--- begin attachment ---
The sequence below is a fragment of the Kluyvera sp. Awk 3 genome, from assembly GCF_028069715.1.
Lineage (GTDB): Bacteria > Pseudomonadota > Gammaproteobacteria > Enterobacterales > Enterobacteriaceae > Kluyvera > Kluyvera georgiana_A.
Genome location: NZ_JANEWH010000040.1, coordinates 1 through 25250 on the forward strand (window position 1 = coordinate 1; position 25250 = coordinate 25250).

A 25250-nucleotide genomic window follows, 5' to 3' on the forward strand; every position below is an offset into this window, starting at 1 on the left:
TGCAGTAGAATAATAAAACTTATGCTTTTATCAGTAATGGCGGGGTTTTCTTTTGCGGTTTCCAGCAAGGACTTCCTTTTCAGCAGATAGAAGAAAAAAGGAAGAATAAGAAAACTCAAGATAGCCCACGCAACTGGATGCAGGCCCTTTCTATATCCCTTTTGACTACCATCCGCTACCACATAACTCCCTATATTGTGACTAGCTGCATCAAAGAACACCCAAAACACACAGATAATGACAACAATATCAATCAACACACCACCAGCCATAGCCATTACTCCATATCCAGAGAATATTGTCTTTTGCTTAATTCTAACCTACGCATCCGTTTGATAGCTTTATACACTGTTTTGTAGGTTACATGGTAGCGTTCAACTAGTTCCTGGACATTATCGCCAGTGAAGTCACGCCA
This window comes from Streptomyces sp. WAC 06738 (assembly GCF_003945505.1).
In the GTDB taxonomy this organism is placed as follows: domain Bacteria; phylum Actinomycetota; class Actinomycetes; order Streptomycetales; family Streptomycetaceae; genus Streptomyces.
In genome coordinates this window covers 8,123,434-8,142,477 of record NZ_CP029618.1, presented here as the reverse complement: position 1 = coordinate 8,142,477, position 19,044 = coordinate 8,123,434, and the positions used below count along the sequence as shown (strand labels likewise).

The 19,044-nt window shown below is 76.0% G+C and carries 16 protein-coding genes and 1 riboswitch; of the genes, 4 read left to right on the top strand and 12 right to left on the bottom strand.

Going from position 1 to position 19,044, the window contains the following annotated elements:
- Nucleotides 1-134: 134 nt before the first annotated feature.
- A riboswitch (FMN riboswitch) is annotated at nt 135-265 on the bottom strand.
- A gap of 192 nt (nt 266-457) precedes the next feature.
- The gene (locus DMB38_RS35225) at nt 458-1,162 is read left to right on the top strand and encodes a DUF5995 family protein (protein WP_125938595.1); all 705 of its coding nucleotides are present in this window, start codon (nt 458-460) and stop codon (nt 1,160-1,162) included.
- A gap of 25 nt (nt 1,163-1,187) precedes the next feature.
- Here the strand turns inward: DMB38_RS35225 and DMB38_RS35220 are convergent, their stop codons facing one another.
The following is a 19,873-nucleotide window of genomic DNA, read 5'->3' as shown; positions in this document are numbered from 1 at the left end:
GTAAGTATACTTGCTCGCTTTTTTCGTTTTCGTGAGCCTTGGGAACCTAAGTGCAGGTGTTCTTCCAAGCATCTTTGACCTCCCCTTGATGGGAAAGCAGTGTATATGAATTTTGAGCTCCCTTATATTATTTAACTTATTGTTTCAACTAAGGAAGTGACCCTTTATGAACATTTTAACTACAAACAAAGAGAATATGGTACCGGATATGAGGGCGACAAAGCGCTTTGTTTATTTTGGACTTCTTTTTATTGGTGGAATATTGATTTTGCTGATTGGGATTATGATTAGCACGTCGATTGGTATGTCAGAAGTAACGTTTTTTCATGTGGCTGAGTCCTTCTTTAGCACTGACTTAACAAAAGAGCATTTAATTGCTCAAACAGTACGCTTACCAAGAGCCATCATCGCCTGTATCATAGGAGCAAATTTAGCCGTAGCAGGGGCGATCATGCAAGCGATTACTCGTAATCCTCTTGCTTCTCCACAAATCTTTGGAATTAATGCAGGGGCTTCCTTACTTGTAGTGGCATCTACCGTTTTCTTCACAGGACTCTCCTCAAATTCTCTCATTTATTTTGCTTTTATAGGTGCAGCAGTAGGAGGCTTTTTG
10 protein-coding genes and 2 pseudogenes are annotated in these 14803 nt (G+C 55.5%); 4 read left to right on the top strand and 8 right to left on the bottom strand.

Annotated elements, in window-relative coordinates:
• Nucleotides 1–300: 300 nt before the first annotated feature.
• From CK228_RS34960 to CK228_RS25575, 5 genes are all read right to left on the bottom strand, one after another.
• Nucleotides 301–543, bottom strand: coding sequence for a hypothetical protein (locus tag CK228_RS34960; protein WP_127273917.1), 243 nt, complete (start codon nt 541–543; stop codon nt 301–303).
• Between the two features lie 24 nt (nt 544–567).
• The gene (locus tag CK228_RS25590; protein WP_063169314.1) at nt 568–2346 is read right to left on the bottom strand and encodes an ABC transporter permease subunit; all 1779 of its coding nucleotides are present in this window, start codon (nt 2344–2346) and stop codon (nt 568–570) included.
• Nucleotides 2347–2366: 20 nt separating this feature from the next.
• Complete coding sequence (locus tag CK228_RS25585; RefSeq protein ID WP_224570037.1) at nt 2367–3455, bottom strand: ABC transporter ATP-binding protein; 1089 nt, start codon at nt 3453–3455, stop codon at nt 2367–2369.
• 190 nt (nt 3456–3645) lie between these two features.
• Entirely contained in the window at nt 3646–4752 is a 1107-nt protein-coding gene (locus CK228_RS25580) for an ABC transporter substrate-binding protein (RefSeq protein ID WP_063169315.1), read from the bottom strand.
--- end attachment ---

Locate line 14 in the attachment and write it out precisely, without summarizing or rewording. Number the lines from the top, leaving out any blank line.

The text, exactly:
- The gene (locus DMB38_RS35225) at nt 458-1,162 is read left to right on the top strand and encodes a DUF5995 family protein (protein WP_125938595.1); all 705 of its coding nucleotides are present in this window, start codon (nt 458-460) and stop codon (nt 1,160-1,162) included.